Although I have a catalog of more than a dozen choral pieces, I don’t think of myself as a choral composer, at least not the way some folks are who work almost exclusively in the choral medium. Yet I seem to be in the midst of a time very much focussed on choral music. My most recently completed piece is from this past April: Journey, a Meister Eckhart setting for men’s chorus written for inclusion on a CD of my choral music being recorded by The Crossing. The album will include a short piece for women’s voices, setting a Wendell Berry text, so I thought a piece for just the men would balance the Berry setting and offer a welcome variation in texture in the context of the whole CD which is mostly for mixed chorus.
In late June, I attended the annual meeting of Chorus America, which took place here in Philly. I’ve never been to a conference of this kind, not Chorus America, not Chamber Music America, nor the League of American Orchestras. My hope was to connect with conductors and try to get them to consider my music for possible performance. I did meet some folks, all quite gracious, but it remains to be seen whether anything will come of it. I’m glad I went to the conference, though I don’t think I would have gone to it in another city, what with the cost of travel and lodging. But because the meeting was here in Philly, I would have been annoyed with myself if I did not give it a try. The conference featured amazing performances by the Mendelssohn Club of Philadelphia (Tan Dun’s Water Passion – some striking ideas but essentially tedious and thin) and The Crossing (Kile Smith‘s big Robert Lax piece, rich-textured and imaginative, at times a bit on the minimalistic side – and just issued on CD.)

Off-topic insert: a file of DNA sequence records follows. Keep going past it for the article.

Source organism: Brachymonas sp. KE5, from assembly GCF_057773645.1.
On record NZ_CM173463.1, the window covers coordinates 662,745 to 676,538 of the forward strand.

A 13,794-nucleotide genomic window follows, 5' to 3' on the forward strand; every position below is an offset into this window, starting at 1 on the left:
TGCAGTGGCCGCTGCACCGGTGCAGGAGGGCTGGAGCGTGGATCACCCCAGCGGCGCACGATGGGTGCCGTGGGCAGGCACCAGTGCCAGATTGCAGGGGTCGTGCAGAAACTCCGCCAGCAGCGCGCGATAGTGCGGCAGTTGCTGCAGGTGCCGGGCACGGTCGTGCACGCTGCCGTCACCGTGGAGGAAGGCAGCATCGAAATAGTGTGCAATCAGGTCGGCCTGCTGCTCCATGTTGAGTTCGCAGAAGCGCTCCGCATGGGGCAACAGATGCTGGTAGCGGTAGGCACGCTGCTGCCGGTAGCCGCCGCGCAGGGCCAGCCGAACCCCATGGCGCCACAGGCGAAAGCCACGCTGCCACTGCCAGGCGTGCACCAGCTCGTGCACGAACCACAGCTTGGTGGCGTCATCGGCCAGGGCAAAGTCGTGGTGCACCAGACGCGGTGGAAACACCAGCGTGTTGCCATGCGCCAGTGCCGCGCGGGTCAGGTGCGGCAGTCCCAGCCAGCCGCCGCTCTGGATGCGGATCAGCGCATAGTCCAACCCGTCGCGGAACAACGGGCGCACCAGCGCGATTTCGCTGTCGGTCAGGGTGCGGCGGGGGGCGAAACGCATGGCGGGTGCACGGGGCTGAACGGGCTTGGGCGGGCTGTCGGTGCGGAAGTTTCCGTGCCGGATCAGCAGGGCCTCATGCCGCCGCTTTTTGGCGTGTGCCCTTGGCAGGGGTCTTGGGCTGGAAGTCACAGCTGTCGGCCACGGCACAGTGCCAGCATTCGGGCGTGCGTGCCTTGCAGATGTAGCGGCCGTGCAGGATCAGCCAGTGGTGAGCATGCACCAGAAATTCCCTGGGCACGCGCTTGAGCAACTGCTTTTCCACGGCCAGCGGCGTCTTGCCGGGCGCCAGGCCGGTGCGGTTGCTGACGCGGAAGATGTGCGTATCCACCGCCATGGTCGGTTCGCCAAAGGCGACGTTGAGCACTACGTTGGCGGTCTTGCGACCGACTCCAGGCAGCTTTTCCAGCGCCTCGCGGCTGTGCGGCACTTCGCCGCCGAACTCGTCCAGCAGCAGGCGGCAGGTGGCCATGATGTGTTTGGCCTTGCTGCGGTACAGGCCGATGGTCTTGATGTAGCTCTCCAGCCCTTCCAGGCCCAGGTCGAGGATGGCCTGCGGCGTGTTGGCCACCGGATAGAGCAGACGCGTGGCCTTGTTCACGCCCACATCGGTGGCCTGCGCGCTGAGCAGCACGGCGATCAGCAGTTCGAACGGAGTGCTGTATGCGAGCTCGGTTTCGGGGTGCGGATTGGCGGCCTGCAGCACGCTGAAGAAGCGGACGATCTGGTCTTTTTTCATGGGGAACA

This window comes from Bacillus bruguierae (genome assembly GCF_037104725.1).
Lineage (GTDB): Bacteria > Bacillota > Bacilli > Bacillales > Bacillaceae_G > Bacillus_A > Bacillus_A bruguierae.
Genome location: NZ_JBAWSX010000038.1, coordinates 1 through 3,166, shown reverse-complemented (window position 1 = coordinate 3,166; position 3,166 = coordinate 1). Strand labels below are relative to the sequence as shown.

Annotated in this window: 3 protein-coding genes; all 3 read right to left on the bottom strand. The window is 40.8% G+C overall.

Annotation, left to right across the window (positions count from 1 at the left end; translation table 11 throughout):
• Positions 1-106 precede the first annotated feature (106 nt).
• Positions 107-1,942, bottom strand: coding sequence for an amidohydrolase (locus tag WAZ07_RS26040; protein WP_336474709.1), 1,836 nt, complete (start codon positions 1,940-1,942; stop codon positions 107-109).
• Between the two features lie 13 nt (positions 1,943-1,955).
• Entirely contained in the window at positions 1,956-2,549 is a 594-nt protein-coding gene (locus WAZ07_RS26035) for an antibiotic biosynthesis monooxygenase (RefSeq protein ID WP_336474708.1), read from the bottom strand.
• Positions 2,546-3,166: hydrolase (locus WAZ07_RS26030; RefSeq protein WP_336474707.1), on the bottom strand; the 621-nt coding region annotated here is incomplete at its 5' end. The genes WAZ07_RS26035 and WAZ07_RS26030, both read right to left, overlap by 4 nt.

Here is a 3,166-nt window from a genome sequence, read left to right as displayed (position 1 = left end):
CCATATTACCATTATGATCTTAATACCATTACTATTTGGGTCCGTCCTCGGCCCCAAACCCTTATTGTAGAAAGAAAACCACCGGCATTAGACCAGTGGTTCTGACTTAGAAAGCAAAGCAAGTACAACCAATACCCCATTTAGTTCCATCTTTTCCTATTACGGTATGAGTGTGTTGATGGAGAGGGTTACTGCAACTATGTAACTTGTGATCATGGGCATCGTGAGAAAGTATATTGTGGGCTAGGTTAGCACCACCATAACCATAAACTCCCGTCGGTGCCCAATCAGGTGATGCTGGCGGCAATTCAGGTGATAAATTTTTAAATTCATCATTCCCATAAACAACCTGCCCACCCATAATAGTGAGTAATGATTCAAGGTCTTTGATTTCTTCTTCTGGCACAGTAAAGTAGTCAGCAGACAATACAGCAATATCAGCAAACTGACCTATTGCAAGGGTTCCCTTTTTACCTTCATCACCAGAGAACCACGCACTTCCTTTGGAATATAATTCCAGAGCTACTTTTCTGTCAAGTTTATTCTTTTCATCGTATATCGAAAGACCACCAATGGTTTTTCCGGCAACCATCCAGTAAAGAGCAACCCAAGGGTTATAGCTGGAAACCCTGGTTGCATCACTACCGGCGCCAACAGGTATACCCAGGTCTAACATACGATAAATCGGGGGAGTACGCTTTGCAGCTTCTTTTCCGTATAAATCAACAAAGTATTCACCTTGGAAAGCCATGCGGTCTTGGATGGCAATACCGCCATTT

This past week there were five days of recording sessions for the CD mentioned above. The Crossing is extraordinarily virtuosic, both as individual singers ( Mass for the Day of St. Thomas Didymus calls for a schola of four soloists, and there are many smaller solos in most of my choral pieces – click the link for video of the premiere), and as a group, with stunning unanimity of articulation, timing and intonation. Donald Nally, the conductor and artistic director of the group, has truly exceptional ears, and was constantly challenging the group to greater refinements of detail. Paul Vasquez, the recording engineer, was a pleasure to work with, and I am grateful to Kevin Vondrak and everyone else who made the recording process go smoothly.
We recorded in a handsome renovated barn on the campus of St. Peter’s Church in the Great Valley, an Episcopal church in Malvern, PA.
The fabulous soloists for my Levertov Mass (L to R: Dimitri German, Steven Bradshaw, Rebecca Oehlers, Elisa Sutherland)
The choral focus continues for me with my current projects. I am working on a short piece for the Pennsylvania Music Educators Association District 11 Chorus, an honor choir of high school students selected from various schools in southeast Pennsylvania. This will be premiered next January 18. I am working with a text written specifically for the occasion by my friend Susan Stewart, who texts I have set in four previous pieces. I am also sketching a piece in response to a commission awarded by the Riemenschneider Bach Institute at Baldwin-Wallace University to honor the Institute on its 50th anniversary. This is set for a first performance in April of 2020. My plan is to use a chorale tune employed by Bach, “Von Gott will ich nicht lassen”, as the basis for a chorale fantasia. I am researching the secular roots of the tune, and the many pieces based upon it by various composers. In fact, I used the tune myself in my work for sextet and tape, Sacra Conversazione, and I suspect the post-tonal harmonization it received in that piece will find its way into this new work.